CERT: U / DIRECTORS: KIM HAGEN JENSEN, TONNI ZINCK / SCREENPLAY: SØREN GRINDERSLEV HANSEN / STARRING: EMILIE KROYER KOPPEL, CAROLINE VEDEL / RELEASE DATE: JULY 17TH
The plot of Dreambuilders is a pastiche of Inside Out, Monsters Inc., and Despicable Me (what with the tiny little creatures behind the scenes), but the dialogue is wooden and nearly completely expository. Every character is either explaining what they're doing, what's going on around them, or what they're going to do, rather than engaging in conversations. It's beyond condescending, even for a kids' animated film. It's to be expected that children's movie characters might be slightly two-dimensional, but this is beyond the pale. They're paper-thin, and the new stepsister, Jenny, is utterly horrid an individual, to a point that makes Cinderella look subtle.
Dreambuilders is, however, utterly gorgeous. The dream world and its sets are a blend of Monsters Inc. and Coraline, and perfectly dreamy and - when necessary - nightmarish. In exactly the opposite way one would expect, the construction of the dream world is Dreambuilders' only plotline that manages to make any sort of sense, and the sheer vastness and creativity granted to the sets are equal parts whimsical and clever.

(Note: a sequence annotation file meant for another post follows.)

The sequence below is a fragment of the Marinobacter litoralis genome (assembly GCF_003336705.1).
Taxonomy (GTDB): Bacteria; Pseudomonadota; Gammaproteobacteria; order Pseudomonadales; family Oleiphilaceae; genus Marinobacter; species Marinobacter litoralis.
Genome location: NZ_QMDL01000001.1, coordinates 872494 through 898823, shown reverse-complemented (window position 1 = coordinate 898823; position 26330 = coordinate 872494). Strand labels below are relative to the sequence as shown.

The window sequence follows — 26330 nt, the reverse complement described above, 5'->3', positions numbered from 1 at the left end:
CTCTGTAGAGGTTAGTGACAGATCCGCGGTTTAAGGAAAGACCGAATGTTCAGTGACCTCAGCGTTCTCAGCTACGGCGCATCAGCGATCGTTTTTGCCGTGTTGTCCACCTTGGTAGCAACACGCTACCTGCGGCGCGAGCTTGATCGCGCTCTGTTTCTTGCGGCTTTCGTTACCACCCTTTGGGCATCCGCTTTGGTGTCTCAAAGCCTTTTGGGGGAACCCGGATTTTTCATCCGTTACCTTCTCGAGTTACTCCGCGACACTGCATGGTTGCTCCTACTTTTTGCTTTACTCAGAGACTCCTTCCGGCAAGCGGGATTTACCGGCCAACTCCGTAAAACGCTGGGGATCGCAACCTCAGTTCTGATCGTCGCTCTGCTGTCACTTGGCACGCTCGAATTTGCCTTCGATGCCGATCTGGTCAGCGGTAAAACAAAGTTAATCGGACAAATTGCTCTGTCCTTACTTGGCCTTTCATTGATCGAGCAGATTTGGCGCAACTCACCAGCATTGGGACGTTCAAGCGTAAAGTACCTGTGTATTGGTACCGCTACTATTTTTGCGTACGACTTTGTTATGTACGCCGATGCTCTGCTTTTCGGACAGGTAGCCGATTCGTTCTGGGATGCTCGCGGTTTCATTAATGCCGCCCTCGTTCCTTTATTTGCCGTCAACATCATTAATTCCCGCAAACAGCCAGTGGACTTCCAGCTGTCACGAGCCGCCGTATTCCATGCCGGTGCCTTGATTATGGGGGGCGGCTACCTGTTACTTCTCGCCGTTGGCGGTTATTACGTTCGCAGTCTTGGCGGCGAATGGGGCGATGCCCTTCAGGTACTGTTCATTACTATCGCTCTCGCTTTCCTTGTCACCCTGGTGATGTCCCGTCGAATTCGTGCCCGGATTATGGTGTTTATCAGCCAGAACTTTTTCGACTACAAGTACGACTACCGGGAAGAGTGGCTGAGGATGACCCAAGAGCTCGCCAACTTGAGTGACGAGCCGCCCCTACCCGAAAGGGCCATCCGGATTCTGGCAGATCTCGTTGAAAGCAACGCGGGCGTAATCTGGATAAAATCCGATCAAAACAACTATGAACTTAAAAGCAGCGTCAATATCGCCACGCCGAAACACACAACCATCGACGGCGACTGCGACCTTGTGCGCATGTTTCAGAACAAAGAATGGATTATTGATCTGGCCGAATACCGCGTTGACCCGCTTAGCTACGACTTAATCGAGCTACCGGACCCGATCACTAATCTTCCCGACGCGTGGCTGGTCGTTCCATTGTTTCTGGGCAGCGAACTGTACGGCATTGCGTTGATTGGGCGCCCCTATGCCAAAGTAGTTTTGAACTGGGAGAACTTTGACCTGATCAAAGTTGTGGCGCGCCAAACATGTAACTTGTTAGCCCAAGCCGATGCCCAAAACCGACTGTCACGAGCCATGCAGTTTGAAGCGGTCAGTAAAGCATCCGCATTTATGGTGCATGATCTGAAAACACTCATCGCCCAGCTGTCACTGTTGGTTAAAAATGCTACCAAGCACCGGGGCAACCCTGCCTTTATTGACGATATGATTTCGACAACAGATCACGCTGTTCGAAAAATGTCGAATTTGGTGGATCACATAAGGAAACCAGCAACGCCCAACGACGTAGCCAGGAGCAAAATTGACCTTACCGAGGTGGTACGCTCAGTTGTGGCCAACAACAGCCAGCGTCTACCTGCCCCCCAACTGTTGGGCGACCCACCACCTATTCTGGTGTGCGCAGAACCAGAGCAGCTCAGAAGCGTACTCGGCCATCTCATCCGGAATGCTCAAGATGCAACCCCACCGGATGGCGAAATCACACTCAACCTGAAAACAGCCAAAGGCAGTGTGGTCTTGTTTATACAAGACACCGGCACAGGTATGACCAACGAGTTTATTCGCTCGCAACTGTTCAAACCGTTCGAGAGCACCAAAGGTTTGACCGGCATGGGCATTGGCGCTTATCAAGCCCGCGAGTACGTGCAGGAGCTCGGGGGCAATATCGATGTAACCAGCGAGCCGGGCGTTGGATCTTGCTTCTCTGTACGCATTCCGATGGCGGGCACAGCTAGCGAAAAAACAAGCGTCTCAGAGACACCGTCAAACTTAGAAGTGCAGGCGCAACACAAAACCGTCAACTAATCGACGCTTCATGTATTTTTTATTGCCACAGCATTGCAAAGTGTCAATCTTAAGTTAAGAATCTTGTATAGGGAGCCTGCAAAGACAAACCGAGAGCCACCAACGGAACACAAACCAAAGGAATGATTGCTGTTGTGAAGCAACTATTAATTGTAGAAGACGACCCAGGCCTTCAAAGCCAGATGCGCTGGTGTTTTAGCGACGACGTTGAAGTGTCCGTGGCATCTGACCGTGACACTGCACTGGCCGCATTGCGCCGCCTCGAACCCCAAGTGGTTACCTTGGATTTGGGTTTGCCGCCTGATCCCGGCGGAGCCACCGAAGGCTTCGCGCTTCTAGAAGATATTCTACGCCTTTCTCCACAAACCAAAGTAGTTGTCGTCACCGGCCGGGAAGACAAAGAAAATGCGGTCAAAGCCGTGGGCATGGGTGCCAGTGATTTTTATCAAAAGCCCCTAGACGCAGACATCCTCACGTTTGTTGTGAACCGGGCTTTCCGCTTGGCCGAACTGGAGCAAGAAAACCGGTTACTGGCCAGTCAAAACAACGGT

It takes a literal hour to get the point where there's much excitement. It's solid at that point, but the fact that Dreambuilders spins its wheels for two thirds of the movie before it manages to achieve any actual emotional engagement is definitely a knock against the film.
Dreambuilders also gets really dark: Jenny's dad left because he regretted having a child and one of the comments on her Instagram regarding Minna reads something along the lines of "if she were my stepsister, I'd kill myself." The chances of this crossing over slimmed way down with that line.
While the imagery is gorgeous, and the final half hour certainly an improvement upon what's preceded it, the overall impression of this animated film is one of being overwhelming underwhelmed.